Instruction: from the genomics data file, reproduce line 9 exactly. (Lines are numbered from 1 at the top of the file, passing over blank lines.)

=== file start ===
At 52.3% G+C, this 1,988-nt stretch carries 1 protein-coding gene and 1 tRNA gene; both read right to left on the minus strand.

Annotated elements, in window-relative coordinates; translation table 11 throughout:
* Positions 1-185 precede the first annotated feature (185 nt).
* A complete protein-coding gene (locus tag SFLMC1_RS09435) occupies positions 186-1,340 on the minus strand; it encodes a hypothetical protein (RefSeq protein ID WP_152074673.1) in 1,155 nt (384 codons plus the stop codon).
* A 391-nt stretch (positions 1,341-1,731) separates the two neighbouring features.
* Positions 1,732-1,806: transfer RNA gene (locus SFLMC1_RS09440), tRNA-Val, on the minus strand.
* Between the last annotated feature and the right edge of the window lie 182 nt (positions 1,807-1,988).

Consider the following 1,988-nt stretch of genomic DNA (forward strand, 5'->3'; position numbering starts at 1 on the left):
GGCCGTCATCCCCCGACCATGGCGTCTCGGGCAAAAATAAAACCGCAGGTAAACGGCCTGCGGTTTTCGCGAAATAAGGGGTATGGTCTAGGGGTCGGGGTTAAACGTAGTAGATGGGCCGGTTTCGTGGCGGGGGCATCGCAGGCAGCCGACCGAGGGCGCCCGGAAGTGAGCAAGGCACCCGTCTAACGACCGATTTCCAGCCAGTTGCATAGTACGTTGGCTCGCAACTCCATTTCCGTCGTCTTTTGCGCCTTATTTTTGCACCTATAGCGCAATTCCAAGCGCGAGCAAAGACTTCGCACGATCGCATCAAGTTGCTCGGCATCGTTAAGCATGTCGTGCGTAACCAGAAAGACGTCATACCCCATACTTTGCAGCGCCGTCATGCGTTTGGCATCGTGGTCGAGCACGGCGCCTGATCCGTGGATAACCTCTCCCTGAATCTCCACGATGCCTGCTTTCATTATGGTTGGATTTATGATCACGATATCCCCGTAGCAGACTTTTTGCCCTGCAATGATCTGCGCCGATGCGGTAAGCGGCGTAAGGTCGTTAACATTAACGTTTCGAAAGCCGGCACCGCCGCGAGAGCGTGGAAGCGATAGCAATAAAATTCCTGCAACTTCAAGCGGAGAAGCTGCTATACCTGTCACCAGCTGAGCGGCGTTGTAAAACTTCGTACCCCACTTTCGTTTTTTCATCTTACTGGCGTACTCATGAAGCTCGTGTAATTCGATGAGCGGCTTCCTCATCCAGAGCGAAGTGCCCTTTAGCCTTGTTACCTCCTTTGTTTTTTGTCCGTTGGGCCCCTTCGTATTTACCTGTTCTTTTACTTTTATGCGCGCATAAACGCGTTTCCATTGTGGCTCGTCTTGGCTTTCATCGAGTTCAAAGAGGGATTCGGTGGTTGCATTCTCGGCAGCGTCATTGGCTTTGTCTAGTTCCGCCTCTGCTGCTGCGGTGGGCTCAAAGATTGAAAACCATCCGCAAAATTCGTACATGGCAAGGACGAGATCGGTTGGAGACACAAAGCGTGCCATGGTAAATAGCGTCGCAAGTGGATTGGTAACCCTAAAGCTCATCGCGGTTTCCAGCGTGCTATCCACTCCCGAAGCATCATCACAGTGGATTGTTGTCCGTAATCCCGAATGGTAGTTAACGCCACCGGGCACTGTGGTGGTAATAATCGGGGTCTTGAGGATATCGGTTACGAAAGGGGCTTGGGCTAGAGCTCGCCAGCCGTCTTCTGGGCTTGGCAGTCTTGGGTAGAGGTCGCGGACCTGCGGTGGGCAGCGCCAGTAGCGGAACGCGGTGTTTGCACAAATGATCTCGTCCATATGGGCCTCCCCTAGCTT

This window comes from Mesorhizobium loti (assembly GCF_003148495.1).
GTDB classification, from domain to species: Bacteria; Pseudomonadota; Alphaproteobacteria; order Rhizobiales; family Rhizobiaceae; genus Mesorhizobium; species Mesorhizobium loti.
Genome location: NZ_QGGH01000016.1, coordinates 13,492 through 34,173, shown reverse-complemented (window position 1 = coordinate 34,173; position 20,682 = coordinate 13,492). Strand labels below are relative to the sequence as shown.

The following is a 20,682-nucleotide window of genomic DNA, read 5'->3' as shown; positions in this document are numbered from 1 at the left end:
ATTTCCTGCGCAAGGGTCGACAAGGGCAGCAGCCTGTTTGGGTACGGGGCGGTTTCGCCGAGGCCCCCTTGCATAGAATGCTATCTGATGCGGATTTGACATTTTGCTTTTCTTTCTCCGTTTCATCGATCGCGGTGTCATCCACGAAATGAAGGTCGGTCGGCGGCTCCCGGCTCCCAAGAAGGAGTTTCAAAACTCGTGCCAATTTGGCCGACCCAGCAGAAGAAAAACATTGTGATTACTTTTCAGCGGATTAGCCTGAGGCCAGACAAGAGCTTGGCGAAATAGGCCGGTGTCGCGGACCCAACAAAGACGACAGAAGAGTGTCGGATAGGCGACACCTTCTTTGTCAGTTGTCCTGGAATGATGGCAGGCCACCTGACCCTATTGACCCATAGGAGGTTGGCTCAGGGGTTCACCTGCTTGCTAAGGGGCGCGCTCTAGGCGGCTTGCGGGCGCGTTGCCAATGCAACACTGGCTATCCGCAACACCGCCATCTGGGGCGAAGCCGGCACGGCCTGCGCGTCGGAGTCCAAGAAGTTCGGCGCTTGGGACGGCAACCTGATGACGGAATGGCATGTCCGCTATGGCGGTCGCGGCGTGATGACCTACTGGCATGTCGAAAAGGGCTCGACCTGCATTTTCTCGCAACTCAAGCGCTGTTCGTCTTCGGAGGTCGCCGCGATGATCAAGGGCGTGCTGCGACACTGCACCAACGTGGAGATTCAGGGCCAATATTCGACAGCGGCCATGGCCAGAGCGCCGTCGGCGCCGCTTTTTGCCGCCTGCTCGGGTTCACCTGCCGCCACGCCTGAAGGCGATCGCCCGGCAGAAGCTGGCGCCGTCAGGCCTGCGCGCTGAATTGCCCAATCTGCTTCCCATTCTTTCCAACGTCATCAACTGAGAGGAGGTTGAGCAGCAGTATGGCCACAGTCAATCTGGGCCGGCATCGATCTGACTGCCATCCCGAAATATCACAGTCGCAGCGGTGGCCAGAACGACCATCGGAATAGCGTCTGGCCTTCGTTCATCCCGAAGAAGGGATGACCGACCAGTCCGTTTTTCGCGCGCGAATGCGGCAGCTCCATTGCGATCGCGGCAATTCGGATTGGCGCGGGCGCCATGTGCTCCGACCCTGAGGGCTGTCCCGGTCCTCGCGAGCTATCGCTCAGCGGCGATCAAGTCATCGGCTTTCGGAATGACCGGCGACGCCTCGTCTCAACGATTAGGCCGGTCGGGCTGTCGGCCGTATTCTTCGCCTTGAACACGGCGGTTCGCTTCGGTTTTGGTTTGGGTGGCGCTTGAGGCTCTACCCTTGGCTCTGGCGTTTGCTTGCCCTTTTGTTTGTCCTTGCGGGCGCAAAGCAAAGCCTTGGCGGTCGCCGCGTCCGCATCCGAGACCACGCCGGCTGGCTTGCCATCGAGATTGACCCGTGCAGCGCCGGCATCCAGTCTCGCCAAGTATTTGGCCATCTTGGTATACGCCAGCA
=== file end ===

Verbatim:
GGCCGTCATCCCCCGACCATGGCGTCTCGGGCAAAAATAAAACCGCAGGTAAACGGCCTGCGGTTTTCGCGAAATAAGGGGTATGGTCTAGGGGTCGGGGTTAAACGTAGTAGATGGGCCGGTTTCGTGGCGGGGGCATCGCAGGCAGCCGACCGAGGGCGCCCGGAAGTGAGCAAGGCACCCGTCTAACGACCGATTTCCAGCCAGTTGCATAGTACGTTGGCTCGCAACTCCATTTCCGTCGTCTTTTGCGCCTTATTTTTGCACCTATAGCGCAATTCCAAGCGCGAGCAAAGACTTCGCACGATCGCATCAAGTTGCTCGGCATCGTTAAGCATGTCGTGCGTAACCAGAAAGACGTCATACCCCATACTTTGCAGCGCCGTCATGCGTTTGGCATCGTGGTCGAGCACGGCGCCTGATCCGTGGATAACCTCTCCCTGAATCTCCACGATGCCTGCTTTCATTATGGTTGGATTTATGATCACGATATCCCCGTAGCAGACTTTTTGCCCTGCAATGATCTGCGCCGATGCGGTAAGCGGCGTAAGGTCGTTAACATTAACGTTTCGAAAGCCGGCACCGCCGCGAGAGCGTGGAAGCGATAGCAATAAAATTCCTGCAACTTCAAGCGGAGAAGCTGCTATACCTGTCACCAGCTGAGCGGCGTTGTAAAACTTCGTACCCCACTTTCGTTTTTTCATCTTACTGGCGTACTCATGAAGCTCGTGTAATTCGATGAGCGGCTTCCTCATCCAGAGCGAAGTGCCCTTTAGCCTTGTTACCTCCTTTGTTTTTTGTCCGTTGGGCCCCTTCGTATTTACCTGTTCTTTTACTTTTATGCGCGCATAAACGCGTTTCCATTGTGGCTCGTCTTGGCTTTCATCGAGTTCAAAGAGGGATTCGGTGGTTGCATTCTCGGCAGCGTCATTGGCTTTGTCTAGTTCCGCCTCTGCTGCTGCGGTGGGCTCAAAGATTGAAAACCATCCGCAAAATTCGTACATGGCAAGGACGAGATCGGTTGGAGACACAAAGCGTGCCATGGTAAATAGCGTCGCAAGTGGATTGGTAACCCTAAAGCTCATCGCGGTTTCCAGCGTGCTATCCACTCCCGAAGCATCATCACAGTGGATTGTTGTCCGTAATCCCGAATGGTAGTTAACGCCACCGGGCACTGTGGTGGTAATAATCGGGGTCTTGAGGATATCGGTTACGAAAGGGGCTTGGGCTAGAGCTCGCCAGCCGTCTTCTGGGCTTGGCAGTCTTGGGTAGAGGTCGCGGACCTGCGGTGGGCAGCGCCAGTAGCGGAACGCGGTGTTTGCACAAATGATCTCGTCCATATGGGCCTCCCCTAGCTT